"Firing" a Client

I once worked with a client who caused my blood pressure to shoot through the roof every time I saw their name in my inbox. Their rates were low (I started working with them long before I knew what my work was really worth), and they tended to have high-volume requests that they wanted to be turned around fast. As my portfolio and client base grew, I had more than enough work without them (that paid a good bit better), but when I finally tried to cut ties with them, a stack of unexpected medical bills sent me running back to them to take the project after all. 

Don't fall into this trap. 

I worked for this client off and on for years, stacking their requests in on top of other, more well-paid work. If I tried to politely suggest that there wasn't room in my schedule for their projects, they would come back with a request to handle a smaller portion of it, or offer a (still inadequate) "bonus" offer that, often, didn't actually materialize when the project was finished.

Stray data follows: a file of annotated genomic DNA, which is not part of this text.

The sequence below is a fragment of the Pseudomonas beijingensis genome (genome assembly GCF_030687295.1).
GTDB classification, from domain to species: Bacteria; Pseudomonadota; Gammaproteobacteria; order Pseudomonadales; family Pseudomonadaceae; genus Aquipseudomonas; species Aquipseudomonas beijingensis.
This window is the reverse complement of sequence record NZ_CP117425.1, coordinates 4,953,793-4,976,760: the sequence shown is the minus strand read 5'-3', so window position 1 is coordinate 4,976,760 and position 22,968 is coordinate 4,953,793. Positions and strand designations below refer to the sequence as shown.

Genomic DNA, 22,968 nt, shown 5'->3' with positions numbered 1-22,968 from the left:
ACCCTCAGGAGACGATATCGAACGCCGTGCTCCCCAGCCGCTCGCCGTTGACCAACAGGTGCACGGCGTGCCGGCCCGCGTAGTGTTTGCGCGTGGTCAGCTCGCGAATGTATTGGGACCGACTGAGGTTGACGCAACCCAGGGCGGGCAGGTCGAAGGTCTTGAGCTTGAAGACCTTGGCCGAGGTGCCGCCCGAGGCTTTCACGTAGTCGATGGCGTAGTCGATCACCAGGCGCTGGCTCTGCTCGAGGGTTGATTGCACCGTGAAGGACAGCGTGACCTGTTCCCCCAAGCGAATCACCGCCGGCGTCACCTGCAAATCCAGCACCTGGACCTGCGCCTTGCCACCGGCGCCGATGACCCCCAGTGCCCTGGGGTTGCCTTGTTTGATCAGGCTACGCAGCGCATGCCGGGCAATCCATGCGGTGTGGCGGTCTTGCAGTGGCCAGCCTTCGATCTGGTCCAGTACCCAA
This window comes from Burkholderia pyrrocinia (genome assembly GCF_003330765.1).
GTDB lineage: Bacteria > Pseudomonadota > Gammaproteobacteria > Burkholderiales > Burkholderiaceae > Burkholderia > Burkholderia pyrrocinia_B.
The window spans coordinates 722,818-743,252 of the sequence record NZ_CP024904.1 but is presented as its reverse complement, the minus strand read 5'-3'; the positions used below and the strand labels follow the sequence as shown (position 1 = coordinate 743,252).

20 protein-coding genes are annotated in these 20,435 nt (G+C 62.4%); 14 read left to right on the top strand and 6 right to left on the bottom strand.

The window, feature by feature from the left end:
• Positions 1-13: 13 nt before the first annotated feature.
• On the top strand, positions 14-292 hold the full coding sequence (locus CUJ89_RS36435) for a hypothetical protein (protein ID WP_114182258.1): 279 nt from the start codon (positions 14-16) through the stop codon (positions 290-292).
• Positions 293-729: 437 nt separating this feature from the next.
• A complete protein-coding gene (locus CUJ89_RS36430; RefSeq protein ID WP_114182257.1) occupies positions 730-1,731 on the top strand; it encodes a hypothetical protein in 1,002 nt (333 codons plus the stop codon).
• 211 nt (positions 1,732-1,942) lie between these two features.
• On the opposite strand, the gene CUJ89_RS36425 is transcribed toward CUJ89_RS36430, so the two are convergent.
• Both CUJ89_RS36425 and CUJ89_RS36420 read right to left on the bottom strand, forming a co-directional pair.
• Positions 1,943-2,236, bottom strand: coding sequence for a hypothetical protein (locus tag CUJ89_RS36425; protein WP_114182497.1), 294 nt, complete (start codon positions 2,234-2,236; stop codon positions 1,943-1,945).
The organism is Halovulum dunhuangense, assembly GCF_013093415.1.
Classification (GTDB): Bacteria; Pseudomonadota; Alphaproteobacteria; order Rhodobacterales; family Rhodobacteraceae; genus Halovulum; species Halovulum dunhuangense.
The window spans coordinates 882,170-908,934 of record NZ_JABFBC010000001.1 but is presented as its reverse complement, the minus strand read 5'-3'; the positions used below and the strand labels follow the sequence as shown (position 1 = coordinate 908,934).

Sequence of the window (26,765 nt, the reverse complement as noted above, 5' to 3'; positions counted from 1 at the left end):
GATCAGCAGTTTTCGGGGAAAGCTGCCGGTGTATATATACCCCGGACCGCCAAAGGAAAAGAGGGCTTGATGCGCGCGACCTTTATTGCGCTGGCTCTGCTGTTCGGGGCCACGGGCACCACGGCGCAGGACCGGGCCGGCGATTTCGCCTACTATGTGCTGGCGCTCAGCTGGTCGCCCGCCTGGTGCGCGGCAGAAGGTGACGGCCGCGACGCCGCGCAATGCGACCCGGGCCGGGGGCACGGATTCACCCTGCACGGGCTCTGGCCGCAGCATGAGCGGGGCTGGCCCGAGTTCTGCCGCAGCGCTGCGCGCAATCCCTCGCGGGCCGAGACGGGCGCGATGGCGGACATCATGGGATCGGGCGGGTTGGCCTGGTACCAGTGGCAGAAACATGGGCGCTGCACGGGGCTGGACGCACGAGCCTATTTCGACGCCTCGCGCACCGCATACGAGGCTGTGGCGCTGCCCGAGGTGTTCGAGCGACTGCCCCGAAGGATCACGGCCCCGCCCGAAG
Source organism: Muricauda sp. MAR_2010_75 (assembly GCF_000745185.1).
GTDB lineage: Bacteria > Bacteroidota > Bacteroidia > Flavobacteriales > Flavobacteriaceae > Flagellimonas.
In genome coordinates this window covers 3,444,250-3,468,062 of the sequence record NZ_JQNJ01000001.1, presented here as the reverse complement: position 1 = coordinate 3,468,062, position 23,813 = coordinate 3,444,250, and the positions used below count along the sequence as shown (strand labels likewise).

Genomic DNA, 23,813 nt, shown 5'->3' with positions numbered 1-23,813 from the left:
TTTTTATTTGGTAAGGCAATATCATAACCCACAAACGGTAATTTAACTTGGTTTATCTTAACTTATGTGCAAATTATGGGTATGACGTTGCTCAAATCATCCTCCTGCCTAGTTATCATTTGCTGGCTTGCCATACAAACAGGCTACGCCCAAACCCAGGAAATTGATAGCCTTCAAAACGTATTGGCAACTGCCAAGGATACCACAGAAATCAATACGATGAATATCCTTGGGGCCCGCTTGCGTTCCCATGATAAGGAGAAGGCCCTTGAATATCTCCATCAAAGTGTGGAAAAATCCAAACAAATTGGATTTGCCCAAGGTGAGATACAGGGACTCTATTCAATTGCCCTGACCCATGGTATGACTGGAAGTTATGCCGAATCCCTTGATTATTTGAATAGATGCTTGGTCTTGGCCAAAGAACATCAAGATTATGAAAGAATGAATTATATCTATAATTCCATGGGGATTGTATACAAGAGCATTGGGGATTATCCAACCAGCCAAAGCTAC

When I finally told them once and for all that my rates had increased to their current actually professional level, they sent back a somewhat snotty email about how they'd told me in the past that they couldn't afford those rates, and I was going to have to lower them to meet their needs. It was a weight off my shoulders to be able to tell them that I didn't need them unless they were willing to pay my going rate--and I haven't heard from them since. 

It's hard to fire a client, especially as a freelancer who knows that every client is a paycheck you can't afford to lose, but trust me: there are clients you can afford to lose. There are clients that, in fact, your business will run more smoothly without. With this client off my plate, I get to tackle more of the projects that I actually enjoy (and the ones that actually pay the bills). Instead of being stuck doing repetitive detail work with little creativity behind it, I get to work for bigger, better clients who appreciate me for what I'm actually worth. My business has actually grown as a result. 

The most important lesson any freelancer can learn is when to say no to a client. Not only can ignoring your boundaries lead to burnout, but it can also leave you struggling to take any joy in your business at all. Set those boundaries, and stick with them. There are clients out there who can't wait to work with you--and often, they'll respect you more when you establish and stick with those clear boundaries.